Wal-Mart bans gay couple for NOT shoplifting
November 7th, 2009
Not every confrontation that a gay person experiences in their life is based on their orientation. But sometimes it is very difficult to see any other possible explanation.
Take the experience that Joe Paolucci, Thomas Hitchcock, and their special need twins had recently with Wal-Mart.
Employees at the Niles, MI Wal-Mart store accused Paolucci of shoplifting some Bic lighters. Although he produced the receipt, they refused to back down, insisting that the two men go to a “detention room”. The employees, using vulgarities and hostility, frightened their special needs kids. (South Bend Tribune)
Paolucci said that while he and Hitchcock were attempting to calm down the boys, the employees ordered them to enter a “detention room” for questioning. Fearful of what might happen behind closed doors, he and Hitchcock refused to enter and asked to speak to a manager.
“Some guy came up and said, ‘I’m the manager,’ then turned around and left,” Hitchcock said.
Paolucci said he and Hitchcock then asked store personnel to call police. Within minutes, deputies from the Berrien County Sheriff’s Department’s Niles Township Patrol arrived, pleasing Paolucci who said he thought a few questions and a review of the store’s videotapes and computer records would quickly resolve the matter.
He said he was shocked when he was immediately handcuffed, without a question being asked, and placed in the back seat of a squad car. Hitchcock wasn’t handcuffed but also was placed in the back seat of a second squad car.
The twins, despite the protests of Paolucci and Hitchcock, were turned over to the store’s security personnel, who took them into the “detention room” or what police referred to as a security room.
A review of the security tapes proved that Paolucci and Hitchcock had done no wrong. So the store management profusely apologized and expressed their remose, right? No. They did not.
The two said they expected an apology and were surprised once again when personnel from the store walked up to the squad cars with the twins and read from a statement that Paolucci and Hitchcock had been banned by the store chain for life. Rather than shoplifting, the reason they were given was “being uncooperative.”
By the time they were read the statement, Paolucci and Hitchcock said, the twins had told them that the security staff had allegedly threatened them in the security room and had made disparaging remarks about Paolucci and Hitchcock’s lifestyle. Paolucci and Hitchcock said they asked police to take statements from the boys but the officers refused, telling the couple they’d have to contact Child Protective Services.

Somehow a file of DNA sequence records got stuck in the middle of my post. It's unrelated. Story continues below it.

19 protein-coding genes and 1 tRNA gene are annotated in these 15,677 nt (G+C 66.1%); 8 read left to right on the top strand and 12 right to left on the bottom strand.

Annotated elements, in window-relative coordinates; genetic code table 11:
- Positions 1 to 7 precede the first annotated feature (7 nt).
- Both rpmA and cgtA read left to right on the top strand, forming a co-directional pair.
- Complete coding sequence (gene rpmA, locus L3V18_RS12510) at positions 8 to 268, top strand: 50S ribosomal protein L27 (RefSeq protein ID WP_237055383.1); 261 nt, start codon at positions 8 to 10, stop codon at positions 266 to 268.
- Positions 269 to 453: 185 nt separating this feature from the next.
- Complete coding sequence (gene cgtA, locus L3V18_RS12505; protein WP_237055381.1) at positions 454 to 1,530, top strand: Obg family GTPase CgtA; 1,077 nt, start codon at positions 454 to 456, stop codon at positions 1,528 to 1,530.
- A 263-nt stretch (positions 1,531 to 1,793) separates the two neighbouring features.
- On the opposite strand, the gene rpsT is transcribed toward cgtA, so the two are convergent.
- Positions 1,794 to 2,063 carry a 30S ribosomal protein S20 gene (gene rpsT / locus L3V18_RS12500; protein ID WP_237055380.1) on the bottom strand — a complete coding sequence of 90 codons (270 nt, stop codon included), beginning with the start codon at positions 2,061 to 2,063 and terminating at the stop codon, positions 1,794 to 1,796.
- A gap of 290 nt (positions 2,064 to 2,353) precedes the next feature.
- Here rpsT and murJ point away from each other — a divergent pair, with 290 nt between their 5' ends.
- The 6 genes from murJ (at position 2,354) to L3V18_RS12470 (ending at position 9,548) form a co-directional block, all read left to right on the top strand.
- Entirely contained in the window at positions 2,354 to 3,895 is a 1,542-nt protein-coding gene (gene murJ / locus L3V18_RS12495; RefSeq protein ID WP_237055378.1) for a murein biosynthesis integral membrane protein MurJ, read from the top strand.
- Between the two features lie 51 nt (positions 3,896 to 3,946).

Wal-Mart even refused to replace frozen items that had now thawed due to their unprovoked misuse of their customers. Nor did the situation end at the harassment of the couple at the store.
Paolucci said the boys have suffered a type of post-traumatic stress disorder since the experience. Both wet their beds, although one has stopped, and both have had nightmares about one security employee in particular, he said.
“They’re terrified, horrified. We’ve had to change their medication twice,” he said.
And what does Wal-Mart corporate have to say?
Paolucci and Hitchcock e-mailed The Tribune a copy of a letter from a law firm representing Wal-Mart seeking 10 times the retail price of the items the store still claims were shoplifted by Paolucci. The letter states the matter will be dropped if Paolucci submits the $158.40 payment.
Now this is not the first time that Wal-Mart has been perceived as hostile to gay Americans. In 2007, HRC advised against giving our business to Wal-Mart, and just in April of this year, the CEO signed his name to a petition to ban gay couples from adopting.
Wal-Mart doesn’t care about my opinion. And there’s little I can do to impact their decision to treat gay customers with hostility.
But perhaps there are those, even in Niles, MI, who will decide that this situation is just one too many. That they cannot give their custom to bad neighbors. That it may be worth an extra nickle and a further drive to frequent the stores that do not abuse customers solely because they “disapprove of their lifestyle” and who admit it and apologize when they are wrong.
All I can do is spread the word.